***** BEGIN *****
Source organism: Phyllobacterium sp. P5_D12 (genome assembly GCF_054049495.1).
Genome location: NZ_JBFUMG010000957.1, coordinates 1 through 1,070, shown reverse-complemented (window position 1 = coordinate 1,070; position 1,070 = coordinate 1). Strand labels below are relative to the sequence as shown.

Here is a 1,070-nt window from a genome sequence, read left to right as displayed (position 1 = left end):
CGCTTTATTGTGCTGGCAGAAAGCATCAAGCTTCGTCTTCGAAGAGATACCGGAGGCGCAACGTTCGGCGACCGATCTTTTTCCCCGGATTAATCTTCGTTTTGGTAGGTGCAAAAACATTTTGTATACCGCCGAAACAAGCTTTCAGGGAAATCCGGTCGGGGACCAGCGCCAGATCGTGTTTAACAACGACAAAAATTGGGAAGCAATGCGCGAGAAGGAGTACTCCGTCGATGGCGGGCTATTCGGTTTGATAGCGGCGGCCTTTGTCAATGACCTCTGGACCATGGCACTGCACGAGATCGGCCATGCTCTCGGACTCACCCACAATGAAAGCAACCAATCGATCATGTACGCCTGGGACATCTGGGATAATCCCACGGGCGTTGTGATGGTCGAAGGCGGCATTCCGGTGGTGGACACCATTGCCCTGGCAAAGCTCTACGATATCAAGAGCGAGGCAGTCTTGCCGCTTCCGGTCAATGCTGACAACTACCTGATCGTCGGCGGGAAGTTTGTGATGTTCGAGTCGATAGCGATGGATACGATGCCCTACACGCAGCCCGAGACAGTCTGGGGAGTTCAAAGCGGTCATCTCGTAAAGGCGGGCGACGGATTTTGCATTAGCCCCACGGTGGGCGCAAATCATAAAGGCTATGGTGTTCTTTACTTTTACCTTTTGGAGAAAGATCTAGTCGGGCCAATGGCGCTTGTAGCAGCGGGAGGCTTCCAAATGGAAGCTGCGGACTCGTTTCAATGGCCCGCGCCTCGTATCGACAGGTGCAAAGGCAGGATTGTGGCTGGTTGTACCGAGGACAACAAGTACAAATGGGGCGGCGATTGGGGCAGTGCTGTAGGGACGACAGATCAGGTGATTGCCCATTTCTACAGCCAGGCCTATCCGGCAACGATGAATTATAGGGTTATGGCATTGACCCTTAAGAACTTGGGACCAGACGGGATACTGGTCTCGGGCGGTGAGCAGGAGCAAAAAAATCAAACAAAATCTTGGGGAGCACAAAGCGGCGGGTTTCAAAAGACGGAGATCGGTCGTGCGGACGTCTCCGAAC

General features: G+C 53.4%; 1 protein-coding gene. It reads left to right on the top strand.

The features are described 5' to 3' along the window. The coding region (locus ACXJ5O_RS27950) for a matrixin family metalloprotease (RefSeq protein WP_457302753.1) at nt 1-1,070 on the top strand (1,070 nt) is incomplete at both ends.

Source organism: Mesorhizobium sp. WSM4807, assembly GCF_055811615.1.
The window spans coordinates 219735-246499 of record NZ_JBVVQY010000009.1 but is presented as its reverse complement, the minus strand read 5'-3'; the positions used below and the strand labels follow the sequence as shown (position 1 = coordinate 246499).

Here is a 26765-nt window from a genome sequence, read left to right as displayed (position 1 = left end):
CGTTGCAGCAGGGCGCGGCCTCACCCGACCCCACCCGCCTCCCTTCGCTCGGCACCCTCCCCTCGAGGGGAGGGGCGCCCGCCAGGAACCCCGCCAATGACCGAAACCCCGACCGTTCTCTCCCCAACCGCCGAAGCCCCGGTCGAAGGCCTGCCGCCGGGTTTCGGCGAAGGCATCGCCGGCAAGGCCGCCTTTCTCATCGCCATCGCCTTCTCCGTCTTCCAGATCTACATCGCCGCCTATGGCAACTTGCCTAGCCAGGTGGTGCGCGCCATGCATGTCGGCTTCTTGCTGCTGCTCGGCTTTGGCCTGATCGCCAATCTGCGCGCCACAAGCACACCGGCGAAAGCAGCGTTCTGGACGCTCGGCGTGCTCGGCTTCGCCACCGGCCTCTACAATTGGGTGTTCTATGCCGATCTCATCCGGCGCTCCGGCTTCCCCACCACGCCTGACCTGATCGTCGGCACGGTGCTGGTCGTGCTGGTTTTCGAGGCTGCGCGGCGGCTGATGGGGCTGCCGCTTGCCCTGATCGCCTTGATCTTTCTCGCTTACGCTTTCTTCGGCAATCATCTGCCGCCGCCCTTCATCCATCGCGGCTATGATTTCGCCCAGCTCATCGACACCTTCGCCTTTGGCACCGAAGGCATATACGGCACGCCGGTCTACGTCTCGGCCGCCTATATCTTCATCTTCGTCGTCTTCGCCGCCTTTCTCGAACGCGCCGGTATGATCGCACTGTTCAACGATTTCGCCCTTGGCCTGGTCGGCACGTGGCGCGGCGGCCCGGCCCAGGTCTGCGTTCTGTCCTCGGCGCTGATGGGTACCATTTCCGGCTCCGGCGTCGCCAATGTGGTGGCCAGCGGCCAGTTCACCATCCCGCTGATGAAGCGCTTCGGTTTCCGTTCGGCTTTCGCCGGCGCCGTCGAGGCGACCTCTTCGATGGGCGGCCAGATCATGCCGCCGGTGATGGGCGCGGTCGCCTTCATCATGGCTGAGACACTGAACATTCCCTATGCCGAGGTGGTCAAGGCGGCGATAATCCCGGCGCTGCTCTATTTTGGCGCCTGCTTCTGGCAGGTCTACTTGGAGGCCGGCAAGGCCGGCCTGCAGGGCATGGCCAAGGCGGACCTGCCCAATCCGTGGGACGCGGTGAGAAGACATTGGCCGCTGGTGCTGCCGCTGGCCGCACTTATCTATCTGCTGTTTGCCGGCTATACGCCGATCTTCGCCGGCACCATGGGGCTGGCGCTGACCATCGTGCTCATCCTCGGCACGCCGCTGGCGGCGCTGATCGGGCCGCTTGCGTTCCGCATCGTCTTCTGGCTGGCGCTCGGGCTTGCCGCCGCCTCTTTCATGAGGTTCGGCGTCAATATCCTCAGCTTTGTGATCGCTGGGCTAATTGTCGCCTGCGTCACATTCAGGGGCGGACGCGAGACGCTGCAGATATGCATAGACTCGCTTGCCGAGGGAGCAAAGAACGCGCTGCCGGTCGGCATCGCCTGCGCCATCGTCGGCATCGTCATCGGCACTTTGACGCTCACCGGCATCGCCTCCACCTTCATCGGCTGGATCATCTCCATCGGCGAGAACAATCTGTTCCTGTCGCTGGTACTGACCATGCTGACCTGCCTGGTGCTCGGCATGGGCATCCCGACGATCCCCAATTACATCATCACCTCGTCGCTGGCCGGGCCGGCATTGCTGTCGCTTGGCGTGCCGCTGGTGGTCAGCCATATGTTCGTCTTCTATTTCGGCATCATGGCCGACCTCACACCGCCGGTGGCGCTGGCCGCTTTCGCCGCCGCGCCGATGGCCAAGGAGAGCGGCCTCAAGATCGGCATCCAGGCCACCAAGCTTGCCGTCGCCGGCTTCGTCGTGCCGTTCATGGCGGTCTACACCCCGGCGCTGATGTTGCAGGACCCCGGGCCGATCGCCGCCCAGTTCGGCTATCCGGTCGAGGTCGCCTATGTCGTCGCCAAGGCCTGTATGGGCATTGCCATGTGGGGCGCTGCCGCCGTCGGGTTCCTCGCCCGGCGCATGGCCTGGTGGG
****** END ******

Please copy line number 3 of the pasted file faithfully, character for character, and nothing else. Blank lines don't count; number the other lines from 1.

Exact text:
Here is a 1,070-nt window from a genome sequence, read left to right as displayed (position 1 = left end):